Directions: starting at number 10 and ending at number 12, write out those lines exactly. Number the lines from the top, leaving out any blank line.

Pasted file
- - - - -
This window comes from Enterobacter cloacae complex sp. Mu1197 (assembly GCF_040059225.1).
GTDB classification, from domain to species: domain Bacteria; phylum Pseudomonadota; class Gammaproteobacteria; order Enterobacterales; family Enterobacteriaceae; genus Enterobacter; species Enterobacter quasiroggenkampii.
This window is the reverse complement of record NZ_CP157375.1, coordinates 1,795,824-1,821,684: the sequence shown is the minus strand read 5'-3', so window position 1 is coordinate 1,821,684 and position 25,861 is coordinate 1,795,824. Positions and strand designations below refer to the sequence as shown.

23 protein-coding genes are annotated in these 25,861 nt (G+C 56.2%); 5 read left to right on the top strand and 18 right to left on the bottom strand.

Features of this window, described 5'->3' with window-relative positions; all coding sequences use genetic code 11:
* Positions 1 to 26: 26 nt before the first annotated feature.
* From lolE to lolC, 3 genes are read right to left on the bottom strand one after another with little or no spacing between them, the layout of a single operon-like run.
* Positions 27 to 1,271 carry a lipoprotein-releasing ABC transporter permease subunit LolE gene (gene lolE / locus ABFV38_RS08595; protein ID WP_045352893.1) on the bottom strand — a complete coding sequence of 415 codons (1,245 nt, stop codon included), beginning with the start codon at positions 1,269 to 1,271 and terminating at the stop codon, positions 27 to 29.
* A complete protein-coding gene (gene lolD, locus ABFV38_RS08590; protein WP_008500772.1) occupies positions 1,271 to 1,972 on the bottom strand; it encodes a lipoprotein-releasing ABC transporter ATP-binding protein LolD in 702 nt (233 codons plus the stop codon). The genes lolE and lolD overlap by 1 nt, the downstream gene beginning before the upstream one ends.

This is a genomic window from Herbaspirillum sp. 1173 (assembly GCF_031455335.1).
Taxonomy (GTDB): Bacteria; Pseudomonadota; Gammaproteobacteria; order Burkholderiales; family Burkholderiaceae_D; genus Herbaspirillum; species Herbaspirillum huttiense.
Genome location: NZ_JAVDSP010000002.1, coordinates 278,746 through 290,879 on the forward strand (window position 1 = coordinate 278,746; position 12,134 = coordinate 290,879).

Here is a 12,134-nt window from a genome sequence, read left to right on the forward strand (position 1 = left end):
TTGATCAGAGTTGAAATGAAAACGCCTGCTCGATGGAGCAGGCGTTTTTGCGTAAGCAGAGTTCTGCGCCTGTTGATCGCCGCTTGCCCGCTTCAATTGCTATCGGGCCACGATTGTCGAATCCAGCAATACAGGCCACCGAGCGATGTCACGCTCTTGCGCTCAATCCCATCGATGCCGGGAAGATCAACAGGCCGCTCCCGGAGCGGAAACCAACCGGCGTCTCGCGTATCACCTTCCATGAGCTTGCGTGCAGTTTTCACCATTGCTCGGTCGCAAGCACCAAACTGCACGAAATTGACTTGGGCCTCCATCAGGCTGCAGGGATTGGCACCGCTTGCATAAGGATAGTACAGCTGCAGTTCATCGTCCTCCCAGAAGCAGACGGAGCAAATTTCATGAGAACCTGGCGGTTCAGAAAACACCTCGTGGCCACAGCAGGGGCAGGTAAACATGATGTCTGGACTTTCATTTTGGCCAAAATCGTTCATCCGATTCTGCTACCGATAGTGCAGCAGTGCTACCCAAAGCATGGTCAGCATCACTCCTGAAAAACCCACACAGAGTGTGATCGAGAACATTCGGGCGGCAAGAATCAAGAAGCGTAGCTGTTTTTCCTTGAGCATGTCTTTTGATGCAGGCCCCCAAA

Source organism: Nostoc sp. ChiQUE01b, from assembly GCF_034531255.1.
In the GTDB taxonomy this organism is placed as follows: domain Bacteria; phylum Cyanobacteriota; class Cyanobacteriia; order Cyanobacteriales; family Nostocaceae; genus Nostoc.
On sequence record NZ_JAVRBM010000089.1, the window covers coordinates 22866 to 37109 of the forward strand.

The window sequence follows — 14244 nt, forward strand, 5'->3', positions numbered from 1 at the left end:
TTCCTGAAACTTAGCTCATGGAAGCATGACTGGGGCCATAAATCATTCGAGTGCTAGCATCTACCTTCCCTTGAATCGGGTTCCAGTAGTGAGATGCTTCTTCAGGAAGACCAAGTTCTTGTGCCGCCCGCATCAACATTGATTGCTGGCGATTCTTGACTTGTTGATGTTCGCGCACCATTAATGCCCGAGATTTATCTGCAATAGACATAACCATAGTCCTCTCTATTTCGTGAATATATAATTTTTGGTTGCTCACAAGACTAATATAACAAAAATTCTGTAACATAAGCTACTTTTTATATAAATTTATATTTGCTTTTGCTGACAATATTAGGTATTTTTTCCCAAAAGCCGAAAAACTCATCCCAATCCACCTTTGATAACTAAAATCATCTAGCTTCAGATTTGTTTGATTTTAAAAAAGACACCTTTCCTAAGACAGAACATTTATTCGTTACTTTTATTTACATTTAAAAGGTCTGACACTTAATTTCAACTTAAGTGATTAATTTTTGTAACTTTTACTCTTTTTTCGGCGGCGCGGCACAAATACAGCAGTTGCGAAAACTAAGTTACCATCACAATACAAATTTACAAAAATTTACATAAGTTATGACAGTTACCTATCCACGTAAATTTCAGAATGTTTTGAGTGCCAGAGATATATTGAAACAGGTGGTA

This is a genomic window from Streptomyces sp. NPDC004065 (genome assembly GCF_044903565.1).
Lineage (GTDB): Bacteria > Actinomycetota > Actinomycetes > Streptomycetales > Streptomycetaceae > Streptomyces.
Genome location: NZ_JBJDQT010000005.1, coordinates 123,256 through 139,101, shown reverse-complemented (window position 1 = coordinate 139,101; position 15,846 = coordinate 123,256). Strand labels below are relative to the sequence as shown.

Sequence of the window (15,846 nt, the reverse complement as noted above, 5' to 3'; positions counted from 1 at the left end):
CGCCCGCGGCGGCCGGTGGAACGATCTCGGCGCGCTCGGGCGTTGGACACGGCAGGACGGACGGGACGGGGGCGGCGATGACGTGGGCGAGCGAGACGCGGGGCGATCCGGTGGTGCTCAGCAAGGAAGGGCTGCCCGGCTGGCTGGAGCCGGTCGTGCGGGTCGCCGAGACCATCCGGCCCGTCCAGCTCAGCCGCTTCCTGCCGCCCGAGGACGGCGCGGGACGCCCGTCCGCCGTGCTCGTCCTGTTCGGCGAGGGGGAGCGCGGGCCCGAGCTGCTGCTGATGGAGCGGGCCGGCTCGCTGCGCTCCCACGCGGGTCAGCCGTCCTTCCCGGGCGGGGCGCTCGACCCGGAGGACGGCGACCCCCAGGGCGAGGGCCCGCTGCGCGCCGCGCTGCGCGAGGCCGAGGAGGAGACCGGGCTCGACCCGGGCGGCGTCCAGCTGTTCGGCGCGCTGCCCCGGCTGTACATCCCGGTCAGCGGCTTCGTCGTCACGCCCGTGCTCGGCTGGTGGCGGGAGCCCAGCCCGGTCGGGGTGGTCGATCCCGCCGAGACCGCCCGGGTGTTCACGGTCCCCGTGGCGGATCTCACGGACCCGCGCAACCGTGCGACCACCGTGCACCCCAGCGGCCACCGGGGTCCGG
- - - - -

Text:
This is a genomic window from Herbaspirillum sp. 1173 (assembly GCF_031455335.1).
Taxonomy (GTDB): Bacteria; Pseudomonadota; Gammaproteobacteria; order Burkholderiales; family Burkholderiaceae_D; genus Herbaspirillum; species Herbaspirillum huttiense.
Genome location: NZ_JAVDSP010000002.1, coordinates 278,746 through 290,879 on the forward strand (window position 1 = coordinate 278,746; position 12,134 = coordinate 290,879).